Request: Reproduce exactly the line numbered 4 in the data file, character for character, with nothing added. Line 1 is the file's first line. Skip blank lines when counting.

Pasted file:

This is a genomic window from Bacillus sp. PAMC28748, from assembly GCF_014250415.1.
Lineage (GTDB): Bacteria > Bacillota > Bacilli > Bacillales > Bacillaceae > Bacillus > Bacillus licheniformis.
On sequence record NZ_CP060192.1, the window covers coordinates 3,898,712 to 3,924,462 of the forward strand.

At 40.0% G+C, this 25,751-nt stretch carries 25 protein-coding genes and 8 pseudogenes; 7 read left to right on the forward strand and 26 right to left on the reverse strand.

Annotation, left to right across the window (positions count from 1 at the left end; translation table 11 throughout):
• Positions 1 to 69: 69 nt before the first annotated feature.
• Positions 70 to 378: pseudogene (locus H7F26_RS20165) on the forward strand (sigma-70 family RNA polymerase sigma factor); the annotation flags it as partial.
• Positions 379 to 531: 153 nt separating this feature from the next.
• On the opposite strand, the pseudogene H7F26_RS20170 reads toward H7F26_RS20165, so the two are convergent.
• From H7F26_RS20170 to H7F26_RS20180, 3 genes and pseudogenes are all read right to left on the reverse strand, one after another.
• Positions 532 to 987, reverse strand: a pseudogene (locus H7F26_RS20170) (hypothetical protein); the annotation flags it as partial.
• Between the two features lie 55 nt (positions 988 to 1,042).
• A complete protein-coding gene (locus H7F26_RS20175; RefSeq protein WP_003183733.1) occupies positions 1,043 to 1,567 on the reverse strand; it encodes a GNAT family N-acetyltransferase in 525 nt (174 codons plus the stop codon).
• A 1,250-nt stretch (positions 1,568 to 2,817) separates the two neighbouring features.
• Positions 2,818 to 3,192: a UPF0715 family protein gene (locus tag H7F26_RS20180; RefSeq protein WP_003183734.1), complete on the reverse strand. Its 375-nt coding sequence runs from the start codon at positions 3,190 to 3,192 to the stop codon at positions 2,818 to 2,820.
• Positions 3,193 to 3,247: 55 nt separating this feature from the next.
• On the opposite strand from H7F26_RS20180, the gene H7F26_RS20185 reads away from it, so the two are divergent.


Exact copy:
At 40.0% G+C, this 25,751-nt stretch carries 25 protein-coding genes and 8 pseudogenes; 7 read left to right on the forward strand and 26 right to left on the reverse strand.